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Trump Administration Asks Supreme Court to Let Travel Ban Take Effect

The Trump administration has asked the U.S. Supreme Court to revive the president's so-called "travel ban" after lower courts blocked its implementation.
Image: President Donald Trump Travel Ban
President Donald Trump signs a revised executive order for a U.S. travel ban at the Pentagon on January 27, 2017 in Washington. FileCarlos Barria / Reuters File

The Trump administration on Thursday asked the U.S. Supreme Court to allow the president’s blocked "travel ban" order to take effect, following a defeat at an appeals court last week.

The Justice Department urged the Supreme Court to allow it to enforce the executive order now, while the justices consider whether to hear the appeal.

It also asked the court to fast-track the case, which could result in the justices hearing it before its new term begins in the fall. The court normally disposes of all pending cases by the end of June.

“We have asked the Supreme Court to hear this important case and are confident that President Trump's executive order is well within his lawful authority to keep the nation safe and protect our communities from terrorism," Justice Department spokesperson Sarah Isgur Flores said.

"The President is not required to admit people from countries that sponsor or shelter terrorism, until he determines that they can be properly vetted and do not pose a security risk to the United States," she said.

Thursday's move was a certainty after a federal appeals court last week voted to uphold a ban on enforcement that was imposed by a federal judge in Maryland. Another appeals court, on the west coast, has yet to rule on whether to uphold a similar ban issued by a federal judge in Hawaii.

After President Trump's first executive order was blocked in court, the president signed the second one. It would impose a 90-day ban on entry to the U.S. from Iran, Sudan, Syria, Libya, Somalia, and Yemen. It would also suspend for 120 days the refugee program.

The 4th Circuit U.S. Court of Appeals in Virginia ruled May 25 that the president's executive order is likely unconstitutional, because it's based on religious discrimination.

Statements made during the campaign, the court said, make it clear the executive order stems from "President Trump's desire to exclude Muslims from the United States."

But in their appeal Thursday, the Justice Department said determining what candidate Trump and his aides meant would require "judicial pscychoanalysis."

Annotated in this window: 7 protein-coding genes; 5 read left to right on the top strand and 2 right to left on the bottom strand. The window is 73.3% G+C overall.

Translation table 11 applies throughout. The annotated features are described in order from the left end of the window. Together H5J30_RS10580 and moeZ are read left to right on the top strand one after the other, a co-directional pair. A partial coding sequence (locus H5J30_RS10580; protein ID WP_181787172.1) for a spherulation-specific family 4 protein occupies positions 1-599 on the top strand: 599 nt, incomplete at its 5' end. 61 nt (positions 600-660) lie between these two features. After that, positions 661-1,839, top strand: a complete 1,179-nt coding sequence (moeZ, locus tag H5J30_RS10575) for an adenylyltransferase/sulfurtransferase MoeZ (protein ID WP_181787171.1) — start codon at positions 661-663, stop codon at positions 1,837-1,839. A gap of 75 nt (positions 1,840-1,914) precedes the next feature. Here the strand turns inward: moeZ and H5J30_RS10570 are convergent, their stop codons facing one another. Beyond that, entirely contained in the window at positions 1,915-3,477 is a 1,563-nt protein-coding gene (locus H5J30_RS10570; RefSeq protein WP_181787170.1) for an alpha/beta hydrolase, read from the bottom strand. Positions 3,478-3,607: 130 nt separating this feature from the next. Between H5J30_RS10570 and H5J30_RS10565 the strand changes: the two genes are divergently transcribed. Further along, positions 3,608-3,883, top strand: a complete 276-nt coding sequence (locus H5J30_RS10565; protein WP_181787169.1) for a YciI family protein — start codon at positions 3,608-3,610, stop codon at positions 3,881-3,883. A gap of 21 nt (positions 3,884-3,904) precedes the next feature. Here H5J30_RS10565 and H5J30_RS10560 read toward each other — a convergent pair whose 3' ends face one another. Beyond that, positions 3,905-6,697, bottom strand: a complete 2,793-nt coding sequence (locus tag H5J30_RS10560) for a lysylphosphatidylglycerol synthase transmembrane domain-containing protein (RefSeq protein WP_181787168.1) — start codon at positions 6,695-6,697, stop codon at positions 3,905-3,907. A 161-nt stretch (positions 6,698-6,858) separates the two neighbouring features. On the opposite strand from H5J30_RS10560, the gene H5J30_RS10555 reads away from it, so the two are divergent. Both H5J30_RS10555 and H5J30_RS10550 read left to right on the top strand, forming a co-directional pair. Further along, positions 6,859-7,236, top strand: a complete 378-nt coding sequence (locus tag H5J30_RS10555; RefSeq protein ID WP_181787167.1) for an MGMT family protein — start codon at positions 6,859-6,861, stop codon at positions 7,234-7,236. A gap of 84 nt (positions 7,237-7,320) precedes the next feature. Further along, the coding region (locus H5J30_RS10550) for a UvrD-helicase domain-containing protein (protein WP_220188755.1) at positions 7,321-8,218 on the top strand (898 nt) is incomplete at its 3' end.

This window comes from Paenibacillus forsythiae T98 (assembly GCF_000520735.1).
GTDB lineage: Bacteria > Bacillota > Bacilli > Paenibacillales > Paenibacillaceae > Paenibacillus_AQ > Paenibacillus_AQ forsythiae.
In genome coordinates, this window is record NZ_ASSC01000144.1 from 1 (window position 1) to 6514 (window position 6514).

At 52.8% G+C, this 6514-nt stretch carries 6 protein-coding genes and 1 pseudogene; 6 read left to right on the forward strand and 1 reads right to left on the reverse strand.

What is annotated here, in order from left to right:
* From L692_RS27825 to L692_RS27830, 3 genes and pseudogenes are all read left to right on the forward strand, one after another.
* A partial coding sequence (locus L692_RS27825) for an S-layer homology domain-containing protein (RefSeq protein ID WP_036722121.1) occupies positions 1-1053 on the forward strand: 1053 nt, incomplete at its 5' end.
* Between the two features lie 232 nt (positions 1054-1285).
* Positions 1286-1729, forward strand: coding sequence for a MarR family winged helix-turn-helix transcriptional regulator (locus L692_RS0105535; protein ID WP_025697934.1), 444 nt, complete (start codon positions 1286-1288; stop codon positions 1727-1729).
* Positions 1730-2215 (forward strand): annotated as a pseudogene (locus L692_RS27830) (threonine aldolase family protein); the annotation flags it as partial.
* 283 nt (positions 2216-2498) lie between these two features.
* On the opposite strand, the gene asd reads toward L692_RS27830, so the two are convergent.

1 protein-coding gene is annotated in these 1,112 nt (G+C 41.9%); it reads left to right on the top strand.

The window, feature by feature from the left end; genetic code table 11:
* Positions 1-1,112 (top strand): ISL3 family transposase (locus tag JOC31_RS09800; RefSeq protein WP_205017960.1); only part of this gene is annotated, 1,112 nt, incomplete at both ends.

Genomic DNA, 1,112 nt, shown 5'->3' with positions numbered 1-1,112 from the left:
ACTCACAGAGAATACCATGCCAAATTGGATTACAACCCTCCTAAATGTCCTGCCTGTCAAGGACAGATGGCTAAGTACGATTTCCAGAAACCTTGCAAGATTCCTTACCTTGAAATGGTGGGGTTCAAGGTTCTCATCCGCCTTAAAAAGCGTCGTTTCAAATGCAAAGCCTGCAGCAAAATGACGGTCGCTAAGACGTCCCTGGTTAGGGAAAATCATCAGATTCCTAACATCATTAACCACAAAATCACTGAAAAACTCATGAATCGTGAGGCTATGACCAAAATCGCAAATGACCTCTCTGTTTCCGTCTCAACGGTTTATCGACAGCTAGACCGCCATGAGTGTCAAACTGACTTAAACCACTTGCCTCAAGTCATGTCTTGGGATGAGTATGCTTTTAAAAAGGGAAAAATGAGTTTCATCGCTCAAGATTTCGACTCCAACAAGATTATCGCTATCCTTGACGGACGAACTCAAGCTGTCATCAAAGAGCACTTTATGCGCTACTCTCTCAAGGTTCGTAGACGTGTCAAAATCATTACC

"The decision below is the first to hold that a provision of federal law — neutral on its face and in operation — violates the Establishment Clause based on speculation about its drafters' supposedly illicit purpose,” the Justice Department said.

Government lawyers also said that, at most, a ban on enforcement should apply only to a one of the challengers in the Maryland case, a man who seems to bring his Iranian wife to the United States. The lower courts were wrong, the Justice Department said, to apply the enforcement ban nationwide.

The justices will likely seek the views of the challengers before deciding whether to grant any of the government's requests.

Trump has said the order is necessary to protect Americans from terrorists. Critics have called it a "Muslim ban," something Trump has denied. Some former high-ranking U.S. diplomats and security officials have argued it would harm, not help, U.S. national security.

A federal judge in Hawaii has also blocked enforcement of the revised travel order. The 9th Circuit U.S. Court of Appeals heard arguments on May 15 on the government’s efforts to lift that stay.

Trump’s revised executive order dropped Iraq from the list of nations that would be affected, among other changes. After a federal judge blocked the revised order in March, Trump called it a “watered down” version of his first order.

The American Civil Liberties Union, which is representing a group of refugee aid organizations and Muslim residents whose overseas relatives are seeking visas, said on Twitter Thursday night that it would defend its victory.

"We've beat this hateful ban and are ready to do it again," the ACLU said.